Use Pam_Tally2 to Lock and Unlock SSH Failed Login Attempts

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Narad Shrestha

He has over 10 years of rich IT experience which includes various Linux Distros, FOSS and Networking. Narad always believes sharing IT knowledge with others and adopts new technology with ease.

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13 Responses

  1. Fauzi says:

    Thanks, it works for me

  2. Danilo says:

    Thanks, it works in 6.5.

  3. Kyle says:

    I appreciate the information! It really helped with configuring the account lock. I’m curious on how you were able to configure the lockout message, however.

    Account locked due to 4 failed logins

    Unlike the above, I’m getting the standard “Access Denied” error.

  4. nilesh khetre says:

    very nice…

    It helps my team a lot….

  5. Rakesh says:

    on our setup on RHEL6.4, though the account gets locked, however the message is not informative. It is just showing the error message “access denied”

    • Kyle says:

      I have the same problem. It will lock the account successfully, however it will not provide information on this to the user. Were you able to figure out how to set the access denied error to something more like:

      Account locked due to 4 failed logins

  6. harry virk says:

    thanks :) it worked ..

  7. Jura says:

    On RHEL 6.4 it is counting failes, but never locks.

    • Ravi Saive says:

      I haven’t tried out in 6.4, will try and update you.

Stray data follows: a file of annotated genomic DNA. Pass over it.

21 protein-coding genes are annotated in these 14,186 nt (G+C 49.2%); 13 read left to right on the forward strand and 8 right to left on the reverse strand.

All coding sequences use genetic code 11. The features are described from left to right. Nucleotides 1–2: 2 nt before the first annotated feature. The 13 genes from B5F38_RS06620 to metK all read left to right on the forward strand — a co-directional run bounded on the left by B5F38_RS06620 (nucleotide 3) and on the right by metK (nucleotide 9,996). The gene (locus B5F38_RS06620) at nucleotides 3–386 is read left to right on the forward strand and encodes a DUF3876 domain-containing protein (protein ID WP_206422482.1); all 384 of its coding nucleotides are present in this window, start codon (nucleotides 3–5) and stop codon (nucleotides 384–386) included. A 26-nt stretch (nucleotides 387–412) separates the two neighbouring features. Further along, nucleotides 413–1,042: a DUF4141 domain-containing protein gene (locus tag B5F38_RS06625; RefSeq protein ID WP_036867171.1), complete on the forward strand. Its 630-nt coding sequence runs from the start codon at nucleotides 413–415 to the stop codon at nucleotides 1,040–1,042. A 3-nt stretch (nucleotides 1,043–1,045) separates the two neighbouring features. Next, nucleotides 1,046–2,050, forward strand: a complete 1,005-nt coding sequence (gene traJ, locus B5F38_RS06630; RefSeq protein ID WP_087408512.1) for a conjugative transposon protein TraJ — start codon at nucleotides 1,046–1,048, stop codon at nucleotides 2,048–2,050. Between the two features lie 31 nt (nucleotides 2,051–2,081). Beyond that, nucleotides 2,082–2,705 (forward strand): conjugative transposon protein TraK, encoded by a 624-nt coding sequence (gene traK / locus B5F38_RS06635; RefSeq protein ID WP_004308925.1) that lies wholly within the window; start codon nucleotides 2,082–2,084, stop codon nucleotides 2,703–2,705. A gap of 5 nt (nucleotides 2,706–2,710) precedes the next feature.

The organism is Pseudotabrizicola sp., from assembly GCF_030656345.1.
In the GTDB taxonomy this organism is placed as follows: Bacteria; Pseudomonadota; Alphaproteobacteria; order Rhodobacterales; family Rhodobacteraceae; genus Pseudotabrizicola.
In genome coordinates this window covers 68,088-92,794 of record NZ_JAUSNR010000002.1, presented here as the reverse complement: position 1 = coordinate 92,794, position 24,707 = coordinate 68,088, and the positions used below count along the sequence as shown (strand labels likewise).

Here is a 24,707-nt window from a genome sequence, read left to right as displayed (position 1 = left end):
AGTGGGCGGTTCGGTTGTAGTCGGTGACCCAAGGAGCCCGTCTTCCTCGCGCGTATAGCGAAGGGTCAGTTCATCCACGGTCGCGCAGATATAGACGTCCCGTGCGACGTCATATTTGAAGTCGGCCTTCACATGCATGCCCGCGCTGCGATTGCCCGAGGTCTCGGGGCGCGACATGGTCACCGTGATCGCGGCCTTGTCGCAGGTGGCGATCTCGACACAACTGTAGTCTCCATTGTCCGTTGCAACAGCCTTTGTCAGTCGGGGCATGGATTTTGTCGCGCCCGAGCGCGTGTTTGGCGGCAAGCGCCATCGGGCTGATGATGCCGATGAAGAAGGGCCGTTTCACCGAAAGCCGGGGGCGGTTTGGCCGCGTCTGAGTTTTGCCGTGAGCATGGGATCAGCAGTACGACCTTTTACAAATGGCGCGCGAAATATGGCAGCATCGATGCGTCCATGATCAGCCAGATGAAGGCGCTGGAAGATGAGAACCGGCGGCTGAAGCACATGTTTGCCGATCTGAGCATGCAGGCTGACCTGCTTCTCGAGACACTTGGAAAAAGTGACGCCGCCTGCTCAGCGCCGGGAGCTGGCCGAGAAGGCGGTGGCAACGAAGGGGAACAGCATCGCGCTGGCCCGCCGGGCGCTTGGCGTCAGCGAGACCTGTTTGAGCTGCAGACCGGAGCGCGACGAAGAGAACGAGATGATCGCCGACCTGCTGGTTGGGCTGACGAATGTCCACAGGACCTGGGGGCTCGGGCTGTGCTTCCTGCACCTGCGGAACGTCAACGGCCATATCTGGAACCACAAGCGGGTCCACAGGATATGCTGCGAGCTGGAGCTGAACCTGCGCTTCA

• dieter says:

      On my setup it works on RHEL 6.4. The count of failed log attemps is done OK, it resets itselfs if the user success before account lockdown, and the account locks itself if fail count reaches max deny count.

      The only thing I can’t manage to do from now, is to have the reason of login deny printed (like it is shown in the article)

      • Jura says:

        Can you post your setup? I have basically copy pasted what is written in the article and everything works as described accept locking the account.

  8. JFM says:

    Can you say “denial of service”. I am sure you can. Can you say automated denial of service meaning that the unlock provison is completely useless I am sure you can too.

    If you are worried about brute force password cracking the way to go is

    1) Long, hard to guess password

    2) Setting alerts about failed logins and ensuring they are not lost in “noise”

    3) Port knocking

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